Consumers have a love/hate relationship with Crocs clogs.
The clog has been on Time’s “50 Worst Inventions List,” called everything from “vermin” to just plain ugly, and lambasted on social media.
A Facebook page called “I don’t care how comfortable Crocs are, you look like a dumba–,” has more than 1.2 million fans, BusinessInsider.com reported.
Even so, Crocs may have the last laugh as its revenue hit $1.09 billion last year, jumping 6.3 percent over 2017 largely due to a loyal fan base.
CEO Andrew Rees plans to exploit that tension between lovers and haters in its marketing and through new partnerships.
“Our goal is not to make the haters love the brand. It’s to exploit that extrinsic tension because it creates opportunity, it creates PR, it creates media, it creates interest. It creates a whole lot that would cost you a fortune to buy in other ways,” he told Business Insider.
Other articles you might enjoy:
- Taylor Swift’s New Album Drives Droves of $13 Donations to GLAAD
- Hickory Farms Recharges with a Spot-on Digital Strategy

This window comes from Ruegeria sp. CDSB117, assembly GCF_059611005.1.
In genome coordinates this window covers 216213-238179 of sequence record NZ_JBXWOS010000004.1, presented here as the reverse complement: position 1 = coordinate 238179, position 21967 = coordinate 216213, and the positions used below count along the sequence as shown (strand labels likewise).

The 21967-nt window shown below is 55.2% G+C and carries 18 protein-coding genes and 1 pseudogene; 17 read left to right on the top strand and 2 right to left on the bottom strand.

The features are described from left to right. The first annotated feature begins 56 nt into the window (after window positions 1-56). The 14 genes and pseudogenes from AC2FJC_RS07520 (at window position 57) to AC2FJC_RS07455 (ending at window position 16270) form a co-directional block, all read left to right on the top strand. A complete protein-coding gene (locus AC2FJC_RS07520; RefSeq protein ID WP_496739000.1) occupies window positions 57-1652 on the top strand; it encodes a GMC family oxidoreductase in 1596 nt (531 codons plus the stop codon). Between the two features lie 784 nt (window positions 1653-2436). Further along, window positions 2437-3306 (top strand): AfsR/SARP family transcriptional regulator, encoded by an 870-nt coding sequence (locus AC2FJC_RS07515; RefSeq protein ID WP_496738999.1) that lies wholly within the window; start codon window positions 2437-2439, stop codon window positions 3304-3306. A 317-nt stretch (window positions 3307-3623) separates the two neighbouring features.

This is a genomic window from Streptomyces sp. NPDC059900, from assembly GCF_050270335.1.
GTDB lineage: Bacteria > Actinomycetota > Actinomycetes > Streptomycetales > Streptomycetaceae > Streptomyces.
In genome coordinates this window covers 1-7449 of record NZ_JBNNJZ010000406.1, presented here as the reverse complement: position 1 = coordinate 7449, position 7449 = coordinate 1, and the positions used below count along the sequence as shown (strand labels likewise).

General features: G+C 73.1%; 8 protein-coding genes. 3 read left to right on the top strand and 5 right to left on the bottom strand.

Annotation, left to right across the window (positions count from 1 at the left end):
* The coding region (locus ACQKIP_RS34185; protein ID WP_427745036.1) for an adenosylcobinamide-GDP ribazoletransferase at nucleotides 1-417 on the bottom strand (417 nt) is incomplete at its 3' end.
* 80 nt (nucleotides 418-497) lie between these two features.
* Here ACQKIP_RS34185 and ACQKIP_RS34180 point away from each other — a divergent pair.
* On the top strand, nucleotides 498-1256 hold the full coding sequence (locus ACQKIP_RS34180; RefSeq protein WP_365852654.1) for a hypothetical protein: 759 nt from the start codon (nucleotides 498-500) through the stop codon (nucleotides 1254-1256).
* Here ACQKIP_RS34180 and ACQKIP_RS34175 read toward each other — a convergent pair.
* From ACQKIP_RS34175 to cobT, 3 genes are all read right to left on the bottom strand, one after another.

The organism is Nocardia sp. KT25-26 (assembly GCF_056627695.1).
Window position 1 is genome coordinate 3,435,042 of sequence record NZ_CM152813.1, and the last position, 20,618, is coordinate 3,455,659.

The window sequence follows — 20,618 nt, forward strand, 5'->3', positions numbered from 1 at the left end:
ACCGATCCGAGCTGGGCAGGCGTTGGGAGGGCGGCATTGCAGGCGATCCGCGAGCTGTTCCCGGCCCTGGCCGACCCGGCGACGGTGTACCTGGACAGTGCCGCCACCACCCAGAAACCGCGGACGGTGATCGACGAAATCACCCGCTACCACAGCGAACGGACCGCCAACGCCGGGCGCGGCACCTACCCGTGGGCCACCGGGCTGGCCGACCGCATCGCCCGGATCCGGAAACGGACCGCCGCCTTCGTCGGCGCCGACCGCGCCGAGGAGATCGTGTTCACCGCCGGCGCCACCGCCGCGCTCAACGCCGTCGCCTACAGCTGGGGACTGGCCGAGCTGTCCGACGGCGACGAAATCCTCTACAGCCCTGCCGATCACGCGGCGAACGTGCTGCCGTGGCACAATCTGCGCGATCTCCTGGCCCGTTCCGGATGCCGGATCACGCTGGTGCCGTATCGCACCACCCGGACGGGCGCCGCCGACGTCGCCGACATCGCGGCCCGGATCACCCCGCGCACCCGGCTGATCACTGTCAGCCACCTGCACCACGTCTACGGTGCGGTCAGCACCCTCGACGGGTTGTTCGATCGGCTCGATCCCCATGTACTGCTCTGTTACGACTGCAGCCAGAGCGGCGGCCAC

- UNO Spices Up its Value Platform and Customers Come Running
A number of recent partnerships have exposed the brand to new audiences, including deals with Balenciaga, Christopher Kane, and rapper Post Malone who put their own spin on the clogs.
A goal for the brand is to maintain consistency in sales by avoiding large peaks and valleys through collaborations with a mix of brands. It wants to forgo momentary trends and develop new, more elegant looks for Clogs like the LiteRide and Reviva collections targeting Millennials between the ages of 21 and 34.
“We are baking in a lot more style than you’ve ever seen from Crocs,” said Michelle Poole, Crocs’ senior vice president of product and merchandising.